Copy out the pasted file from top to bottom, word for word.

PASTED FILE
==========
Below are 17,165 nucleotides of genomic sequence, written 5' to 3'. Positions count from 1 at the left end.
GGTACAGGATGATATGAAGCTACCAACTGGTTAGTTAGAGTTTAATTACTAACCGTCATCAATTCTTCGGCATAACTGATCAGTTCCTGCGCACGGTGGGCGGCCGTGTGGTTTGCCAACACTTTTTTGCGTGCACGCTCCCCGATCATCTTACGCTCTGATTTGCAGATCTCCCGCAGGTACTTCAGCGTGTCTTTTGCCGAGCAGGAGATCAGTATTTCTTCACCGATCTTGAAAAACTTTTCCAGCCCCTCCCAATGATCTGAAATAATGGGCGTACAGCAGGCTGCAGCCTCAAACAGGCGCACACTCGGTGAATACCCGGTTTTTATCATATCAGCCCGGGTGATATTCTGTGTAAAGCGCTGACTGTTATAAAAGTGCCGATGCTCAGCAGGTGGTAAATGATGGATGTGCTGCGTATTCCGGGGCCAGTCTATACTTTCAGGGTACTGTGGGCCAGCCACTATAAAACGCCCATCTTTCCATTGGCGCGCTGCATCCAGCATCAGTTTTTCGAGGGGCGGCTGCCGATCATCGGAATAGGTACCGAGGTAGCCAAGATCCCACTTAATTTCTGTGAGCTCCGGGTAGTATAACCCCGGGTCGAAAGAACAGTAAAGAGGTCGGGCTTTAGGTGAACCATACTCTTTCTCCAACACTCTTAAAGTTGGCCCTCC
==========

Below are 17,165 nucleotides of genomic sequence, written 5' to 3'. Positions count from 1 at the left end.
GGTACAGGATGATATGAAGCTACCAACTGGTTAGTTAGAGTTTAATTACTAACCGTCATCAATTCTTCGGCATAACTGATCAGTTCCTGCGCACGGTGGGCGGCCGTGTGGTTTGCCAACACTTTTTTGCGTGCACGCTCCCCGATCATCTTACGCTCTGATTTGCAGATCTCCCGCAGGTACTTCAGCGTGTCTTTTGCCGAGCAGGAGATCAGTATTTCTTCACCGATCTTGAAAAACTTTTCCAGCCCCTCCCAATGATCTGAAATAATGGGCGTACAGCAGGCTGCAGCCTCAAACAGGCGCACACTCGGTGAATACCCGGTTTTTATCATATCAGCCCGGGTGATATTCTGTGTAAAGCGCTGACTGTTATAAAAGTGCCGATGCTCAGCAGGTGGTAAATGATGGATGTGCTGCGTATTCCGGGGCCAGTCTATACTTTCAGGGTACTGTGGGCCAGCCACTATAAAACGCCCATCTTTCCATTGGCGCGCTGCATCCAGCATCAGTTTTTCGAGGGGCGGCTGCCGATCATCGGAATAGGTACCGAGGTAGCCAAGATCCCACTTAATTTCTGTGAGCTCCGGGTAGTATAACCCCGGGTCGAAAGAACAGTAAAGAGGTCGGGCTTTAGGTGAACCATACTCTTTCTCCAACACTCTTAAAGTTGGCCCTCC